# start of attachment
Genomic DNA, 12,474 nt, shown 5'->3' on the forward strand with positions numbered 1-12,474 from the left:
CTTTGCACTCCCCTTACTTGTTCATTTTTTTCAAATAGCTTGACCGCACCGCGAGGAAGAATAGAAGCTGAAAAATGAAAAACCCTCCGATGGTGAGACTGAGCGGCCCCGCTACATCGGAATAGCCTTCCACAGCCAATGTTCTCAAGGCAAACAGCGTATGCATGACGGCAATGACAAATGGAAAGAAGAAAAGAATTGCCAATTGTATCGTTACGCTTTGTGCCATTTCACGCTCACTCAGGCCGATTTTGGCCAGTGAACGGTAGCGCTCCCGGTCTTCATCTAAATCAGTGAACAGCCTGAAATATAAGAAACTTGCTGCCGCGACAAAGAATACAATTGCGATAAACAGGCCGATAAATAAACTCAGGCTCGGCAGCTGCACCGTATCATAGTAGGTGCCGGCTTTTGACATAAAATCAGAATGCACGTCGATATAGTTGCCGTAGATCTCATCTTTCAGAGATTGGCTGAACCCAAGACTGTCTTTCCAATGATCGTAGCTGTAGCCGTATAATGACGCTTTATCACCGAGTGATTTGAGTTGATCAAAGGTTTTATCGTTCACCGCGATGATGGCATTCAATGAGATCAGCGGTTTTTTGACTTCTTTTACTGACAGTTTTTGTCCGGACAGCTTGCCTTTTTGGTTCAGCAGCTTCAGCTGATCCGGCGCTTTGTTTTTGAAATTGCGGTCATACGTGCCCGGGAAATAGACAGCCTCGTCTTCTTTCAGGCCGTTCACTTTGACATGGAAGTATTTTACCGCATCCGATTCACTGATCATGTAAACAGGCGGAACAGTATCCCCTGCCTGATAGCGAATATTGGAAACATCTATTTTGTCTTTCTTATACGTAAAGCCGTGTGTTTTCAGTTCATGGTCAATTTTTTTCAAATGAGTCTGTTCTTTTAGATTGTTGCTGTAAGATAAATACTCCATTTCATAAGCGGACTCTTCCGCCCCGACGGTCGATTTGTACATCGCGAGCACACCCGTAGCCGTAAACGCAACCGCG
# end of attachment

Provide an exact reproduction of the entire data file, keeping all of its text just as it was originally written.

Genomic DNA, 12,474 nt, shown 5'->3' on the forward strand with positions numbered 1-12,474 from the left:
CTTTGCACTCCCCTTACTTGTTCATTTTTTTCAAATAGCTTGACCGCACCGCGAGGAAGAATAGAAGCTGAAAAATGAAAAACCCTCCGATGGTGAGACTGAGCGGCCCCGCTACATCGGAATAGCCTTCCACAGCCAATGTTCTCAAGGCAAACAGCGTATGCATGACGGCAATGACAAATGGAAAGAAGAAAAGAATTGCCAATTGTATCGTTACGCTTTGTGCCATTTCACGCTCACTCAGGCCGATTTTGGCCAGTGAACGGTAGCGCTCCCGGTCTTCATCTAAATCAGTGAACAGCCTGAAATATAAGAAACTTGCTGCCGCGACAAAGAATACAATTGCGATAAACAGGCCGATAAATAAACTCAGGCTCGGCAGCTGCACCGTATCATAGTAGGTGCCGGCTTTTGACATAAAATCAGAATGCACGTCGATATAGTTGCCGTAGATCTCATCTTTCAGAGATTGGCTGAACCCAAGACTGTCTTTCCAATGATCGTAGCTGTAGCCGTATAATGACGCTTTATCACCGAGTGATTTGAGTTGATCAAAGGTTTTATCGTTCACCGCGATGATGGCATTCAATGAGATCAGCGGTTTTTTGACTTCTTTTACTGACAGTTTTTGTCCGGACAGCTTGCCTTTTTGGTTCAGCAGCTTCAGCTGATCCGGCGCTTTGTTTTTGAAATTGCGGTCATACGTGCCCGGGAAATAGACAGCCTCGTCTTCTTTCAGGCCGTTCACTTTGACATGGAAGTATTTTACCGCATCCGATTCACTGATCATGTAAACAGGCGGAACAGTATCCCCTGCCTGATAGCGAATATTGGAAACATCTATTTTGTCTTTCTTATACGTAAAGCCGTGTGTTTTCAGTTCATGGTCAATTTTTTTCAAATGAGTCTGTTCTTTTAGATTGTTGCTGTAAGATAAATACTCCATTTCATAAGCGGACTCTTCCGCCCCGACGGTCGATTTGTACATCGCGAGCACACCCGTAGCCGTAAACGCAACCGCG